• Sometimes maps are out of date, showing streets or bridges that have been closed, or not showing streets that have been built since the maps were produced.
  • Maps may not indicate one-way streets, or streets with temporarily restricted access.
  • They may show streets that are on a plan, but not yet built.

Timetables

Timetables may not show all the stops on a city route, but they will tell you when a bus or train is scheduled to arrive at major stops. To use the timetable successfully, you may have to figure out which stops are nearest yours. To read a timetable,
  1. Find the direction you want to travel and the day and time of travel. Schedules may be different on weekends and at different times of day.
  2. Find the heading for the stop nearest you.
  3. Look down the column below that stop to find the times the train or bus arrives there.
  4. To see how long a trip might take, locate the heading for your destination stop and read across from a departure time to the arrival time.
  5. If you need to transfer from one bus to another to reach your destination, follow the same steps for the second route. (Your destination stop on the first route will be your departure stop on the second route.)
If you need to reach a destination by a specific time, it may be easier to work backward. Find the arrival time you want for your destination first; then reverse the process to find the time you should be at the first stop to begin your trip.


If you are going to make a particular trip regularly, or if it is important to be on time, such as for a job interview, take a test trip at the actual time you will have to make the trip on the day of the week you will be using it. And remember:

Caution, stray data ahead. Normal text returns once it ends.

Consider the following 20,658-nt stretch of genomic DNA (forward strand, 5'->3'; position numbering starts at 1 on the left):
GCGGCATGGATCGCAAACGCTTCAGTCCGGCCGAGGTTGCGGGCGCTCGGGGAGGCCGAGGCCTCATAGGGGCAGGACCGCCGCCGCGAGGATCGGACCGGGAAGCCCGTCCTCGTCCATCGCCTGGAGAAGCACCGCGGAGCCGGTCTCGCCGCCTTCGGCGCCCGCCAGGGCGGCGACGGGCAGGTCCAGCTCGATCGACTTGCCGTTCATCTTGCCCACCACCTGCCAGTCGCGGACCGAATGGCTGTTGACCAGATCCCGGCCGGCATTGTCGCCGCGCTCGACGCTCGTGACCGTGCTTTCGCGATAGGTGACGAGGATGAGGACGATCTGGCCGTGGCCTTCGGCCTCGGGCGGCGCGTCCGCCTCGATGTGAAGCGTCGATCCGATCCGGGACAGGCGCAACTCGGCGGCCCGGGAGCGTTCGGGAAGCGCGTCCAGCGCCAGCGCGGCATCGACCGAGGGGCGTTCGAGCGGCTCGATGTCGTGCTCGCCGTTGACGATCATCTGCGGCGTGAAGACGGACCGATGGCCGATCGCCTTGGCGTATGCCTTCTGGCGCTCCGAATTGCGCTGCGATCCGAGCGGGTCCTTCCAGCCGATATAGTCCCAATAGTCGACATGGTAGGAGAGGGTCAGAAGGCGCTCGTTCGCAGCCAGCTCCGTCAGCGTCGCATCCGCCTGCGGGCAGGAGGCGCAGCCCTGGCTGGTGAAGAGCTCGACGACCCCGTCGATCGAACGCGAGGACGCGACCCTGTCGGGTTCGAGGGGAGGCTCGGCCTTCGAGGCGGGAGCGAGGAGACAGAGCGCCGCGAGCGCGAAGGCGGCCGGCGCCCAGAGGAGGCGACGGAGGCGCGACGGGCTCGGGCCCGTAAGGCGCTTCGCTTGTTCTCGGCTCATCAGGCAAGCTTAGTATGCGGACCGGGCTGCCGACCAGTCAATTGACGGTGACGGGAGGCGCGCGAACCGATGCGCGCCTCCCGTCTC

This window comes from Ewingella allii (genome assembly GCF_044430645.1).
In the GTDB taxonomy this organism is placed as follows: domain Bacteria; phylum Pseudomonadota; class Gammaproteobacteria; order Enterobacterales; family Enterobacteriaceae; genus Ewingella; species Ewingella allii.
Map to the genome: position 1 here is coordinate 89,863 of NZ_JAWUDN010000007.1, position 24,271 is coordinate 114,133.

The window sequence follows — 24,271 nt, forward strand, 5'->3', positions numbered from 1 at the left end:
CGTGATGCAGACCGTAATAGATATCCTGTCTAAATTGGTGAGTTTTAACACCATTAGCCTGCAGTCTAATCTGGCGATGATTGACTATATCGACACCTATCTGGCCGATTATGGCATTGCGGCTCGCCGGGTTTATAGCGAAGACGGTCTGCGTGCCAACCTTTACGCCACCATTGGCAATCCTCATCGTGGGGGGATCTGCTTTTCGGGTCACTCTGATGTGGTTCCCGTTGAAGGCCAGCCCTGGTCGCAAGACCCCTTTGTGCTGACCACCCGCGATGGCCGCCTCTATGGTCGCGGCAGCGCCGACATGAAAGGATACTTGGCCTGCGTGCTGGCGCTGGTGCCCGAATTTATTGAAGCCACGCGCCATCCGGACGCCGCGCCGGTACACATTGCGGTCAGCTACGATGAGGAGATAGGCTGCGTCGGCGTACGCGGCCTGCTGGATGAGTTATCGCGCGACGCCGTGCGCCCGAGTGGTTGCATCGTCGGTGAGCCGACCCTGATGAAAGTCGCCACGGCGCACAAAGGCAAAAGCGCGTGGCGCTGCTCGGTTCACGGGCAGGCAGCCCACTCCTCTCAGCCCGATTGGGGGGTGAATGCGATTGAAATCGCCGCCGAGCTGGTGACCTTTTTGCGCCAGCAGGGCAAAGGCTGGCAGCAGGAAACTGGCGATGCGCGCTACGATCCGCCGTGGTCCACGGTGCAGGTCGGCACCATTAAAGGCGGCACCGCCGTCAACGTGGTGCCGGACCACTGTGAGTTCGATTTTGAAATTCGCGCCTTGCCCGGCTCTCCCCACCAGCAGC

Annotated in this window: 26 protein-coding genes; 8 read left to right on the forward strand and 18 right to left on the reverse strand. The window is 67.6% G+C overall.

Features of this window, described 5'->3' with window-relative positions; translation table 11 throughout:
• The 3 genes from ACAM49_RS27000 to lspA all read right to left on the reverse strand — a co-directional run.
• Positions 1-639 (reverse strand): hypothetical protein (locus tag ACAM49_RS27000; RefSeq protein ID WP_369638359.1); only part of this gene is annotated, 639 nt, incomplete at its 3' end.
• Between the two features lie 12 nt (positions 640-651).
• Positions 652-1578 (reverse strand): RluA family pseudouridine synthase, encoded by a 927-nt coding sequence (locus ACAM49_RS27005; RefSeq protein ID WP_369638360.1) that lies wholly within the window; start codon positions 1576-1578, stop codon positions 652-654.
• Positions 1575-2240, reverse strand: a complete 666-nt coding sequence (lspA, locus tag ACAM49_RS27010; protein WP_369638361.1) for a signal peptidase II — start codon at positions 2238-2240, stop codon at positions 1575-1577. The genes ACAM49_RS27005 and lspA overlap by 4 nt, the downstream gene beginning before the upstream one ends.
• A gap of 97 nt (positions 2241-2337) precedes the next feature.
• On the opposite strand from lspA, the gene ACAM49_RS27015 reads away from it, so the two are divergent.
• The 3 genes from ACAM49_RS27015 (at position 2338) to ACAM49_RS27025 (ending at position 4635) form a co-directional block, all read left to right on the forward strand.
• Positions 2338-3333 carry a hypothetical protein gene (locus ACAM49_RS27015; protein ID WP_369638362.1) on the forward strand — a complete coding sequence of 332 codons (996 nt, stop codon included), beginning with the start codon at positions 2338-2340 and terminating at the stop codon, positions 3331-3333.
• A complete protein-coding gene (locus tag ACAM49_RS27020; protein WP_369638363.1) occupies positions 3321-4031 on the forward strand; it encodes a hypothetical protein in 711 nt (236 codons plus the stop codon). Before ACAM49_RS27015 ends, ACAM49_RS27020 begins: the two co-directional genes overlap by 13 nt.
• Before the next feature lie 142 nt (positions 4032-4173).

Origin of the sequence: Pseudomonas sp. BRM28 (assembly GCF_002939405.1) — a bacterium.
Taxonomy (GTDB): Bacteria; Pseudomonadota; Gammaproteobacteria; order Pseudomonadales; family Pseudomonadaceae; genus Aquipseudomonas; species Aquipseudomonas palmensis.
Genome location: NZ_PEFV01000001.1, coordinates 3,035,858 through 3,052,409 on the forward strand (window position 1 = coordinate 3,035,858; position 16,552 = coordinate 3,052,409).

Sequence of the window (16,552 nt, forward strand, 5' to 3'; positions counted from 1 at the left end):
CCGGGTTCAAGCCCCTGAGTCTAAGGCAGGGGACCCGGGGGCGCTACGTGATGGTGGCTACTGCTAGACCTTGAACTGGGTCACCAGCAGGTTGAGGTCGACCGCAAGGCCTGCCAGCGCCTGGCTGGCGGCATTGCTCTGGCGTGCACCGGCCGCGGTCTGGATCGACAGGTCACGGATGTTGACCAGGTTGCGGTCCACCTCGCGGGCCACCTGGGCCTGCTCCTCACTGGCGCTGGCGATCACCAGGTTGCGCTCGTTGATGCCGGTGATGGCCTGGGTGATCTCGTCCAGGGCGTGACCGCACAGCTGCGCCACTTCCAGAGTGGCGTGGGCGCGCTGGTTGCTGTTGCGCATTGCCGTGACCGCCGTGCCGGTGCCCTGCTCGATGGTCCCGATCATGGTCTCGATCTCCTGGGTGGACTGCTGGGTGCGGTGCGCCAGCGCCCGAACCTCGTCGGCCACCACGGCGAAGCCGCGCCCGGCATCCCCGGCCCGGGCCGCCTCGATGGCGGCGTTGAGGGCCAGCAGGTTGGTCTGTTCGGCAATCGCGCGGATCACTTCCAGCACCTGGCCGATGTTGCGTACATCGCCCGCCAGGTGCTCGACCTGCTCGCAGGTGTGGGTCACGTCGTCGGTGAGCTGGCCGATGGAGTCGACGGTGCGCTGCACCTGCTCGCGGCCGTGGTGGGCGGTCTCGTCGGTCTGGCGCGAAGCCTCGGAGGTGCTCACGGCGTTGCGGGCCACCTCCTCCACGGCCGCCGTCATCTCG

• Buses are often late, especially during times of heavy traffic.
  • But if buses get to a stop earlier than scheduled, they don’t usually wait until the scheduled time.
  • Allow plenty of time for mishaps if you have scheduled an appointment. It’s better to arrive half an hour early for a job interview than five minutes late.

Fares

Transit systems may have complicated fare structures. Charges may vary based on
  • distance you are traveling,
  • time of day,
  • prepaid passes or discount fares, and
  • whether or not you transfer.
Small children may ride free up to a given age (5 years old in Los Angeles, 3 years old in New York) or size (short enough to fit under the turnstile).

If you are going to use public transit often, you may be able to get prepaid passes with bargain rates.
  • Check out the possibilities, either online at the transportation company’s Web site or by phone.